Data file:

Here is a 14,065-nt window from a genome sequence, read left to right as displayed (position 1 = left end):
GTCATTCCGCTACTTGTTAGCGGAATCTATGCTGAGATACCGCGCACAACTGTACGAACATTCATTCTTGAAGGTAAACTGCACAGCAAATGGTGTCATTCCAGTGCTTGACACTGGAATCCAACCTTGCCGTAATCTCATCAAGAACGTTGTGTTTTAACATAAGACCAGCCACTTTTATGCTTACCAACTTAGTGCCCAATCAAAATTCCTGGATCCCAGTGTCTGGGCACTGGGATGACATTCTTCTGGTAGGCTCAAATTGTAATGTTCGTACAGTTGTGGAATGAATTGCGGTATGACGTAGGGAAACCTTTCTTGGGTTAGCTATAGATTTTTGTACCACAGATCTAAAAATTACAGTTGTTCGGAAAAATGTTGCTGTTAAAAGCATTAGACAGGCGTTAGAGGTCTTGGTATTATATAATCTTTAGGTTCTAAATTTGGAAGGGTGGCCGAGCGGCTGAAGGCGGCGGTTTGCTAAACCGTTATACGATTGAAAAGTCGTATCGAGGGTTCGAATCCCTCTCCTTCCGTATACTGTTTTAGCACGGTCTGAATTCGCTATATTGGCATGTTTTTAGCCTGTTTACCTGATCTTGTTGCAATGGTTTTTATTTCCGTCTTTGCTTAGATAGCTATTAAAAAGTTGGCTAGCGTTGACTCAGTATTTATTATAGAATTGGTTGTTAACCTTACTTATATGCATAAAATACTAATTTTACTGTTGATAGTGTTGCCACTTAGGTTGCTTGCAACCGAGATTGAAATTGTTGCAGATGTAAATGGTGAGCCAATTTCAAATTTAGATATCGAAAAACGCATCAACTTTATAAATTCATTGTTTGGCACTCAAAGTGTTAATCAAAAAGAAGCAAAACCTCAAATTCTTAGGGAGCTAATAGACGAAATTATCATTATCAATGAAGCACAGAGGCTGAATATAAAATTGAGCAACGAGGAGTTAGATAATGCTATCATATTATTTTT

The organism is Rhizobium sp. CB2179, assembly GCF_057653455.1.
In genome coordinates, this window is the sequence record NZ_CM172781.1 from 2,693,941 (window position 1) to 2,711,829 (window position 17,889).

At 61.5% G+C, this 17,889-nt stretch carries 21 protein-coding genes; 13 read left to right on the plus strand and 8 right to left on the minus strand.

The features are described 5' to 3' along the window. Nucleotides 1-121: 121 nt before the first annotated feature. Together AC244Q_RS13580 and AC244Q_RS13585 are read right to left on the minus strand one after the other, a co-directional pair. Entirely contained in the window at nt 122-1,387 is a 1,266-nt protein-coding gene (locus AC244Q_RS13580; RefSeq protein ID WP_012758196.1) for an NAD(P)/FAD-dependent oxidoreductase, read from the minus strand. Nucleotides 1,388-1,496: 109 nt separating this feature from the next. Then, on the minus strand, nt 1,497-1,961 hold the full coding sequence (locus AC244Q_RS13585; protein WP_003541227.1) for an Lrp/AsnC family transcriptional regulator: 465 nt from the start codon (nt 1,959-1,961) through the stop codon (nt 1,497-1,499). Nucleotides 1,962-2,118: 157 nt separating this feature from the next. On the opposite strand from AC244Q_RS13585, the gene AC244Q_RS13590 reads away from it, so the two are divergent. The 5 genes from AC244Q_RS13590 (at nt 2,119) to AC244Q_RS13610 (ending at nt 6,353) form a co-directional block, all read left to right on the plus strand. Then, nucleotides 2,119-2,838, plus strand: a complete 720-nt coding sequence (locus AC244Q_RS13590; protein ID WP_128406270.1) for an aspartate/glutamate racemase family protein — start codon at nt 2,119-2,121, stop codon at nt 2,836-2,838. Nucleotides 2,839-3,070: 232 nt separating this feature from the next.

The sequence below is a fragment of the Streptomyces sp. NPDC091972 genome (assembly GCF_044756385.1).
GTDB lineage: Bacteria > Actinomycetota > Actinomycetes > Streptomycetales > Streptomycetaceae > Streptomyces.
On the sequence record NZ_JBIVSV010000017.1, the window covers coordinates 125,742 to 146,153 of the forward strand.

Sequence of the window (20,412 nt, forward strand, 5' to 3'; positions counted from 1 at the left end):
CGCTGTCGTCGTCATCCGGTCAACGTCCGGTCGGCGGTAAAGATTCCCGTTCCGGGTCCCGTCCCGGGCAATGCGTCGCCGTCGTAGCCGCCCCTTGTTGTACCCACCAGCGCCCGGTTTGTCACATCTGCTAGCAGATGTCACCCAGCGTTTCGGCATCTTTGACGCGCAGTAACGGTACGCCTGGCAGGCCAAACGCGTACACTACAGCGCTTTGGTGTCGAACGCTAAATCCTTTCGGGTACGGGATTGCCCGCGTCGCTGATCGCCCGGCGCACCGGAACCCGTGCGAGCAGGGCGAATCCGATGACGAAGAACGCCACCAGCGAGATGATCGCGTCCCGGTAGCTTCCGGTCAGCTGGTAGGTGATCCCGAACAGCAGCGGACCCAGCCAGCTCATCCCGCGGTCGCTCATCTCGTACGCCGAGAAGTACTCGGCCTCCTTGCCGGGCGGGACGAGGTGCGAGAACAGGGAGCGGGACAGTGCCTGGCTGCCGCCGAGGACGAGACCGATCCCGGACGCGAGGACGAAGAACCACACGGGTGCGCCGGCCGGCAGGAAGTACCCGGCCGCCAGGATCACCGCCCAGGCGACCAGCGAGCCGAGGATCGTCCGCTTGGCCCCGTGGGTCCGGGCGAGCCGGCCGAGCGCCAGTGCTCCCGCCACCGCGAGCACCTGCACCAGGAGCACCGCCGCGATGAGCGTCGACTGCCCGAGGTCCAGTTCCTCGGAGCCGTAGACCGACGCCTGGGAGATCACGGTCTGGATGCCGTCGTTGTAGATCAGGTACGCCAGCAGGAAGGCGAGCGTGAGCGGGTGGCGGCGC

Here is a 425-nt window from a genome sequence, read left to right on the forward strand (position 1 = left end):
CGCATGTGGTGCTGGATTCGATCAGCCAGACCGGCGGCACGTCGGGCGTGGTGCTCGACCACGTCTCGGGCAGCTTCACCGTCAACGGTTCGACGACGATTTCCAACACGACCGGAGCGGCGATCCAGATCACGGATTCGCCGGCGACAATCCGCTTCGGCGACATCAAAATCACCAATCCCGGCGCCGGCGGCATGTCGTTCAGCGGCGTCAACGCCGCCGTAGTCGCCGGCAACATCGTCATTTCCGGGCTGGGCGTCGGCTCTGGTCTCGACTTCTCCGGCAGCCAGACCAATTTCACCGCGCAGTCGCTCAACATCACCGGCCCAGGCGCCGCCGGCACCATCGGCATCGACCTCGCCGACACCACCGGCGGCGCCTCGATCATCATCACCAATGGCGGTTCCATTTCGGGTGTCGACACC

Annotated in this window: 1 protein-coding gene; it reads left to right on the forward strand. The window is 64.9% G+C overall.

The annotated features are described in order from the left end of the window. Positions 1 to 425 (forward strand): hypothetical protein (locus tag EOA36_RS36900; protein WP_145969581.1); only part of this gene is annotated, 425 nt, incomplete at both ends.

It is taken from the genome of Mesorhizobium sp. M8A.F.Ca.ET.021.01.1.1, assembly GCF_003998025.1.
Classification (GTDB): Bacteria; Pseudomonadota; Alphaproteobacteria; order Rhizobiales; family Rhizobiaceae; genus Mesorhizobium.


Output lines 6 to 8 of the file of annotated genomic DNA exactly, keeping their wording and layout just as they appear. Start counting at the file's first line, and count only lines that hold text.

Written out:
The features are described 5' to 3' along the window. Nucleotides 1-121: 121 nt before the first annotated feature. Together AC244Q_RS13580 and AC244Q_RS13585 are read right to left on the minus strand one after the other, a co-directional pair. Entirely contained in the window at nt 122-1,387 is a 1,266-nt protein-coding gene (locus AC244Q_RS13580; RefSeq protein ID WP_012758196.1) for an NAD(P)/FAD-dependent oxidoreductase, read from the minus strand. Nucleotides 1,388-1,496: 109 nt separating this feature from the next. Then, on the minus strand, nt 1,497-1,961 hold the full coding sequence (locus AC244Q_RS13585; protein WP_003541227.1) for an Lrp/AsnC family transcriptional regulator: 465 nt from the start codon (nt 1,959-1,961) through the stop codon (nt 1,497-1,499). Nucleotides 1,962-2,118: 157 nt separating this feature from the next. On the opposite strand from AC244Q_RS13585, the gene AC244Q_RS13590 reads away from it, so the two are divergent. The 5 genes from AC244Q_RS13590 (at nt 2,119) to AC244Q_RS13610 (ending at nt 6,353) form a co-directional block, all read left to right on the plus strand. Then, nucleotides 2,119-2,838, plus strand: a complete 720-nt coding sequence (locus AC244Q_RS13590; protein ID WP_128406270.1) for an aspartate/glutamate racemase family protein — start codon at nt 2,119-2,121, stop codon at nt 2,836-2,838. Nucleotides 2,839-3,070: 232 nt separating this feature from the next.

The sequence below is a fragment of the Streptomyces sp. NPDC091972 genome (assembly GCF_044756385.1).
GTDB lineage: Bacteria > Actinomycetota > Actinomycetes > Streptomycetales > Streptomycetaceae > Streptomyces.